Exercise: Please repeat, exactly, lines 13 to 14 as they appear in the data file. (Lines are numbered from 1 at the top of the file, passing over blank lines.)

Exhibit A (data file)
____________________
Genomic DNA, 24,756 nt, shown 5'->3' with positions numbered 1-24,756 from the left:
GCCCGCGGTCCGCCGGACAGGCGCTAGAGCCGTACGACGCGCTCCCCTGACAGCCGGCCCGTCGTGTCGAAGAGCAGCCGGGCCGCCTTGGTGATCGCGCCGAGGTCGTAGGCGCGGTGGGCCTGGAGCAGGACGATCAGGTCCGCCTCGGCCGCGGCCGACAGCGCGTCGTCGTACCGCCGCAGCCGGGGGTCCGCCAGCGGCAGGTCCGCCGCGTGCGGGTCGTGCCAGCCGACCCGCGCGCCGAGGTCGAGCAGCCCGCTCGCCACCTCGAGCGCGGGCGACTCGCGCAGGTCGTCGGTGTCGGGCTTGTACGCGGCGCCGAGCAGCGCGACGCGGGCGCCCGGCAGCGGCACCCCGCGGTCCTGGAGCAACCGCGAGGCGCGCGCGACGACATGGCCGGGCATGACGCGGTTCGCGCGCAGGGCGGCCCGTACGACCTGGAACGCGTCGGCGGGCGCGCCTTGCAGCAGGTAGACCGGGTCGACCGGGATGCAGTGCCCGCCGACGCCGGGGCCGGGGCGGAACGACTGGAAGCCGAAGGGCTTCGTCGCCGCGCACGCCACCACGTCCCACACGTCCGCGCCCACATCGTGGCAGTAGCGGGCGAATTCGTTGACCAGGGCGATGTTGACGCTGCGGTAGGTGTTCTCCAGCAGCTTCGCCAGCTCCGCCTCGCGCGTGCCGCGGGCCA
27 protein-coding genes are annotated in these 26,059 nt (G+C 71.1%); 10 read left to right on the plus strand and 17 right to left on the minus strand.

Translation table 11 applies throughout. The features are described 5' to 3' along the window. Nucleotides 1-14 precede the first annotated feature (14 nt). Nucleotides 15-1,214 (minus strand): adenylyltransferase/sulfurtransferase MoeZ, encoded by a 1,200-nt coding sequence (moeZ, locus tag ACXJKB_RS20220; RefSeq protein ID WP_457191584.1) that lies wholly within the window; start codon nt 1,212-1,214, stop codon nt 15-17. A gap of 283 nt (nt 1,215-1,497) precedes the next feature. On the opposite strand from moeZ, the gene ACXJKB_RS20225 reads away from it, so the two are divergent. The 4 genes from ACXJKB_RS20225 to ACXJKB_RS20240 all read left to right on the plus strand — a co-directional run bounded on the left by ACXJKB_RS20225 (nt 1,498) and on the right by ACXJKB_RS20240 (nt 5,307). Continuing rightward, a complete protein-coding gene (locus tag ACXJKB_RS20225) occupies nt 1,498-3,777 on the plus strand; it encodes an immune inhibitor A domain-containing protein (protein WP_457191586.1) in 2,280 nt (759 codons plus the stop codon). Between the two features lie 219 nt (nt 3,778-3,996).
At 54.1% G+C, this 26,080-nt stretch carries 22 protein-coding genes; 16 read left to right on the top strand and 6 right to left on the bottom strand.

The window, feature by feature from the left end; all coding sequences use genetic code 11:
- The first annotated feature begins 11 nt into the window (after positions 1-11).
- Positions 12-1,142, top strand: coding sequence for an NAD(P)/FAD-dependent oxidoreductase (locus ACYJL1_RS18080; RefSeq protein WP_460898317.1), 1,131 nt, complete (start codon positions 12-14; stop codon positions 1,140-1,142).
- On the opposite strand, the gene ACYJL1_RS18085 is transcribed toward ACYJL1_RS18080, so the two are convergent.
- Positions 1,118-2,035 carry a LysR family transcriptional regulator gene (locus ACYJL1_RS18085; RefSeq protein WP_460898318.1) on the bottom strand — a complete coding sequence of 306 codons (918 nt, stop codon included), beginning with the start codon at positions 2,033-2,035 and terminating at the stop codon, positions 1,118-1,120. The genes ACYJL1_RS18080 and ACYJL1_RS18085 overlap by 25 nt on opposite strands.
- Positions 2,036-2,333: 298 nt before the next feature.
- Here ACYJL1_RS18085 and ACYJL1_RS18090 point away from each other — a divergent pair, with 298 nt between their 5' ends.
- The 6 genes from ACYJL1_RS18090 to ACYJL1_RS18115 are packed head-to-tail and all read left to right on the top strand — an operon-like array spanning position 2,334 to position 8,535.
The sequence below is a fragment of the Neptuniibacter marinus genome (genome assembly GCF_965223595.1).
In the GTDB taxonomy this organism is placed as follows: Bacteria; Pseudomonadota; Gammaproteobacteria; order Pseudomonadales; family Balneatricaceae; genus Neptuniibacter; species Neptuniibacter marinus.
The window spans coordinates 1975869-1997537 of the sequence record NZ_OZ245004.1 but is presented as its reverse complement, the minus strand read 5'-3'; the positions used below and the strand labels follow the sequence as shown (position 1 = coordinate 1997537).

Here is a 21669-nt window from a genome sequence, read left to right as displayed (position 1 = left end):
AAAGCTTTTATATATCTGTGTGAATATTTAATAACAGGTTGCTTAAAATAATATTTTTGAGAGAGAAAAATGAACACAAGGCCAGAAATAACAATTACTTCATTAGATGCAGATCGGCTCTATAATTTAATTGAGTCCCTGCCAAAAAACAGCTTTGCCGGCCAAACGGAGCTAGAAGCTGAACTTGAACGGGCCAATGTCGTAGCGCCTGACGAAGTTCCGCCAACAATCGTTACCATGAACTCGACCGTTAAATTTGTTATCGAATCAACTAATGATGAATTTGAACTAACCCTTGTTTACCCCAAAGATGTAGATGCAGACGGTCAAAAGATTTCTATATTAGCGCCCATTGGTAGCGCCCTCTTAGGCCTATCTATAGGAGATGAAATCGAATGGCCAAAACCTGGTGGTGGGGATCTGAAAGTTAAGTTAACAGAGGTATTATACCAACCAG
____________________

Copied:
- The 6 genes from ACYJL1_RS18090 to ACYJL1_RS18115 are packed head-to-tail and all read left to right on the top strand — an operon-like array spanning position 2,334 to position 8,535.
The sequence below is a fragment of the Neptuniibacter marinus genome (genome assembly GCF_965223595.1).